UPDATE: Around midday, the offices of Sen. Norm Coleman were officially closed, though whether they’ll stay closed pending results of a recount and any possible court cases remains unclear.
About 20 Coleman staffers had showed up for work at the senator’s Washington office today, but they were ordered to close the office around midday by Howard Gantman, staff director for the Senate Rules and Administration committee.
Gantman said that Coleman’s staff could NOT carry on Senate business. The senator’s term had officially expired on Saturday.
“Without question, this is a unique situation in the history of the Senate and specifics are still to be determined as to the future of the Senate office,” Coleman said in the statement.
A person in Coleman’s office did say that staff will continue to do work on “urgent pending projects.” The staff person also said if constituents leave messages on the Coleman phone line with “new urgent matters,” the staff will do its best to direct those callers to an office where they can receive help.
During the holidays, there was a sign in the window of the metro office of Sen. Norm Coleman showing that the senator’s office would be open Monday morning. Sometime over the weekend, that sign disappeared.
Early Monday morning, the office was closed, without explanation. There was a stack of weekend newspapers outside the door, including one with the foreboding headline: “Coleman’s best hope is in court.”
Other than that, darkness in the office in the International Building off University Avenue in St. Paul. (That same office once housed the late Sen. Paul Wellstone’s staff.)
“Usually, they’re open by now,” said a passer-by. “Maybe you should try contacting Al Franken’s office.”
Instead, a call was placed to Coleman’s local office number, and it appeared to be forwarded to a Washington, D.C., switchboard.
“Senator Coleman’s office,” a male voice answered.
“Are members of the senator’s staff working today?” I asked.
The senator’s communications’ director is/was LeRoy Coleman, no relation to the senator.
“I’ll be in and out of the office all day,” was the response on LeRoy Coleman’s voice mail.
A call was placed to Mark Drake, who has been a communications voice for Coleman’s campaign and, now, the recount process.
“I’m sorry, I really can’t help you with that,” said Drake, a good young man who typically does his best to help. “That’s business of the Senate office.”
Drake suggested I try LeRoy Coleman. (Very important man, LeRoy Coleman.)
Is there still an office of Sen. Norm Coleman now that his term is officially over?
It all seems rather foggy. Even the staff of Amy Klobuchar, who for certain is a senator from Minnesota, was scrambling to find out the status of Coleman’s office.
Website provides no answer
There’s no help on Sen. Coleman’s website. Under the heading “breaking news,” there’s this headline: “Senator Norm Coleman’s Statement on the Auto Bailout Procedural Vote.”
That story broke weeks ago.
Officially, Coleman’s first term expired Saturday. Even though the outcome of his race has not been determined, an article in Politico suggested that the senator will have to give up his desk on the Senate floor and his personal office when the 111th Congress convenes on Tuesday. Coleman would be allowed on the Senate floor, a privilege granted to all former members who are not lobbyists. (Hmmm. Given that caveat, how many former senators actually qualify to be on the floor?)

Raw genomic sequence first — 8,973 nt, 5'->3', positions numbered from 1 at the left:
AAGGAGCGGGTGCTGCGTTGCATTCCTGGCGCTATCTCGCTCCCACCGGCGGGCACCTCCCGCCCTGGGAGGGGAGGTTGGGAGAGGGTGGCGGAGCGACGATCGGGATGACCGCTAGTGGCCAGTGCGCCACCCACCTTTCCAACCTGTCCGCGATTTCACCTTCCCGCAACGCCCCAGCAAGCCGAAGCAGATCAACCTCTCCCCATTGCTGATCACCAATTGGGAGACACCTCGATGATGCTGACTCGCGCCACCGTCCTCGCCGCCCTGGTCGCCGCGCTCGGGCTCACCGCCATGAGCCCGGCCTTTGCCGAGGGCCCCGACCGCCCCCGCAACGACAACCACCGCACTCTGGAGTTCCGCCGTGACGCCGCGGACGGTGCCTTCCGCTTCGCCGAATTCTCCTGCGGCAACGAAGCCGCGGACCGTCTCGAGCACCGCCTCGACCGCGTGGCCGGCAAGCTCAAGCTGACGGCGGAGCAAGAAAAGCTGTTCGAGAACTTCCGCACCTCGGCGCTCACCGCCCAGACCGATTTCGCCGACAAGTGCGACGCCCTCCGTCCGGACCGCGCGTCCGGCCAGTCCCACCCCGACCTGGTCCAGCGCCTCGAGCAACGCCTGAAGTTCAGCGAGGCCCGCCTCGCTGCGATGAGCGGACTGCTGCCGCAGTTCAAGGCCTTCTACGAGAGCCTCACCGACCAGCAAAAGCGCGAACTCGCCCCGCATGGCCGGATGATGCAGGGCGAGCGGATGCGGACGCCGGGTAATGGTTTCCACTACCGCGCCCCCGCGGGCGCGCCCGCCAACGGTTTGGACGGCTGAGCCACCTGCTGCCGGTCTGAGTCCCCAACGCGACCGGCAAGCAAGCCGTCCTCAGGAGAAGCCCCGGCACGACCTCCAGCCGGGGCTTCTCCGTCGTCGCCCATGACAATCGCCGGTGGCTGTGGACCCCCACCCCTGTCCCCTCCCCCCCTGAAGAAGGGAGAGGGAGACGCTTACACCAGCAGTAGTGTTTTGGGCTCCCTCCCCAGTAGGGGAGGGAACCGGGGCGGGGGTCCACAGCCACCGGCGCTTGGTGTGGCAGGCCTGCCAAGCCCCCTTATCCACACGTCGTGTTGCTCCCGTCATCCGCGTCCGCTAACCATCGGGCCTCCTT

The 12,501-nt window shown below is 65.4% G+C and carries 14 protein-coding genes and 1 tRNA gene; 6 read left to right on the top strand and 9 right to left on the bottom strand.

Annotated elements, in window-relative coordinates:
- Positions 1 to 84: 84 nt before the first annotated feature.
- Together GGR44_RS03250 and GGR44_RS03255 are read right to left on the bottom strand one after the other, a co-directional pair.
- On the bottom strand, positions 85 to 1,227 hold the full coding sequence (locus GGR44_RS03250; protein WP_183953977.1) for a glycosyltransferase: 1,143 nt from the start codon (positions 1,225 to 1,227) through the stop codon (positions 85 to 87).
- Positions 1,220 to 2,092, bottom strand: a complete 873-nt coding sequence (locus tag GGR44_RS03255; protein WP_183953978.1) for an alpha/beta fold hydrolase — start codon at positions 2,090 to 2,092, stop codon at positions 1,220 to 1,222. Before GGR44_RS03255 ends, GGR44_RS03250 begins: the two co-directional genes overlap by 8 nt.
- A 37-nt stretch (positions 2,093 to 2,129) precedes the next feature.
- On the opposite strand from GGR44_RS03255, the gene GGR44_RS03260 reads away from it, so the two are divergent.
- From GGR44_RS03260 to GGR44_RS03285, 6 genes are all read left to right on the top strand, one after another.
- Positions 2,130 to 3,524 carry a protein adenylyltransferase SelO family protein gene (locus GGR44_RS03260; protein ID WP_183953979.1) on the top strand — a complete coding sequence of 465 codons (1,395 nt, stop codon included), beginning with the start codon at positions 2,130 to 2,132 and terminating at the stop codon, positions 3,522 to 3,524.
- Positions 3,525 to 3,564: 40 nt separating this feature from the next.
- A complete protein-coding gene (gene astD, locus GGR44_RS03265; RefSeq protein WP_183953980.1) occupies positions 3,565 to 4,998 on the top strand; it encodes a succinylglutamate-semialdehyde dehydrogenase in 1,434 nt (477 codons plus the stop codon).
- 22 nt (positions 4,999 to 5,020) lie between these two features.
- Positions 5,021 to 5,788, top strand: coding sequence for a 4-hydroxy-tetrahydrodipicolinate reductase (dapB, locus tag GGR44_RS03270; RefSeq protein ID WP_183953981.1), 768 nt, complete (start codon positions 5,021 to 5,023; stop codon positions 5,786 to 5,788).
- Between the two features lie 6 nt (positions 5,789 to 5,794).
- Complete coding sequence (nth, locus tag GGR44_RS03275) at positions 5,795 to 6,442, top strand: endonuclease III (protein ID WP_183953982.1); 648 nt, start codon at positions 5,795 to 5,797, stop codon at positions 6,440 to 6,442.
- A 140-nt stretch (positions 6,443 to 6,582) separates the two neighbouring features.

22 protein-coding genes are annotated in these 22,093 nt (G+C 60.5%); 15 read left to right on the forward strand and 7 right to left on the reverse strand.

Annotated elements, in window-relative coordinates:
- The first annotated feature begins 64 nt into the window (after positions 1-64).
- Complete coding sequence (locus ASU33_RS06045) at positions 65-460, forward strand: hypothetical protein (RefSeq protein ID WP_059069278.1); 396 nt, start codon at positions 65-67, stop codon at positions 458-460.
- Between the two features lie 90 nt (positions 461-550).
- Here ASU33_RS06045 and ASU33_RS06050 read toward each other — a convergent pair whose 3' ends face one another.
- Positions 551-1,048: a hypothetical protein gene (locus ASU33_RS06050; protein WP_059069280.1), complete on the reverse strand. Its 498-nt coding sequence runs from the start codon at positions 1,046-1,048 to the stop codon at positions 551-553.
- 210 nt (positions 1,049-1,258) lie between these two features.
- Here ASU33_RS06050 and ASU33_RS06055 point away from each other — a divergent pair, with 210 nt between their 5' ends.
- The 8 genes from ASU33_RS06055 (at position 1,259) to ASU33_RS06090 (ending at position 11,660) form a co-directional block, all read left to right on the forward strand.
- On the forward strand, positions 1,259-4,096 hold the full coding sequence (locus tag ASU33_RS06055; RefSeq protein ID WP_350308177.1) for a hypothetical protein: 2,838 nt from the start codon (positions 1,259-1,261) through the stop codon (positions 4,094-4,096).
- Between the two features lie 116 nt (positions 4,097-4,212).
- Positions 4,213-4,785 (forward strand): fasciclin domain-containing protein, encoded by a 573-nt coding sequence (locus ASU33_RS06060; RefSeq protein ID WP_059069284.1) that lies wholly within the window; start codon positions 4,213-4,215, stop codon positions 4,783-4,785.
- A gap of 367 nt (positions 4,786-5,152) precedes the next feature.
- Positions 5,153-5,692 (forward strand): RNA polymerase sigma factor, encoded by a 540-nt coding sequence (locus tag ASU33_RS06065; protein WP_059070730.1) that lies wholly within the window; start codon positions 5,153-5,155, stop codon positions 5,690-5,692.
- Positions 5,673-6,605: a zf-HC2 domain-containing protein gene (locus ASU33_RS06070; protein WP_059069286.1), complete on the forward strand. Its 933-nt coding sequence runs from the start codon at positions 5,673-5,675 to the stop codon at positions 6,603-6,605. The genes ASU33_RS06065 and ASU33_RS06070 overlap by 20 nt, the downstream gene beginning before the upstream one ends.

Presumably, the senator also no longer is riding around Minnesota in a big, black SUV that had the words “Mobile Office of U.S. Sen. Norm Coleman” printed on the side. Depending on your point of view, that SUV always looked very important, or absurdly self-aggrandizing.
Set aside partisan politics in all of this and what you end up with is an employment story.
The size of the staffs of U.S. senators is based on the population of the states the senators represent. Coleman’s staff likely is/was about 50 people, 60 percent of whom likely work/worked in his D.C. office. The senator also has/had offices in St. Paul, Mankato, Grand Rapids and Moorhead.
Most of the Washington staff people are government pros, hired for their expertise and understanding of the Washington bureaucracy as much as for their loyalty to a given office holder.
Senate staffs don’t lack for work. They do research on various bills and serve constituents with all sorts of problems. Sometimes, those cases, involving anything from medical problems to immigration issues, are deeply complex and drag on for months.
Are staffers still working?
Are Coleman’s staffers continuing to work on cases involving constituents? Only LeRoy Coleman appears to be in a position to answer that question.
Even if they aren’t working, many of Coleman’s staffers likely still are getting paid. They could get paid up to 60 days as they seek new work.
The senator isn’t so fortunate.
In some respects, Coleman isn’t so different from the rest of us. He’s always lived a paycheck-to-paycheck existence. He’s got a big remodeling mortgage on his St. Paul home and, temporarily at least, he appears to be caught in a tight financial spot: He no longer is collecting his $169,300-a-year salary, and presumably rules guiding fundraising during recounts are no different from campaign fundraising rules. The candidate cannot benefit directly from those funds.
So what happens next to all those employees? Those offices? The SUV? The newspaper subscriptions?
Only LeRoy Coleman knows. And he’s in and out of the office all day.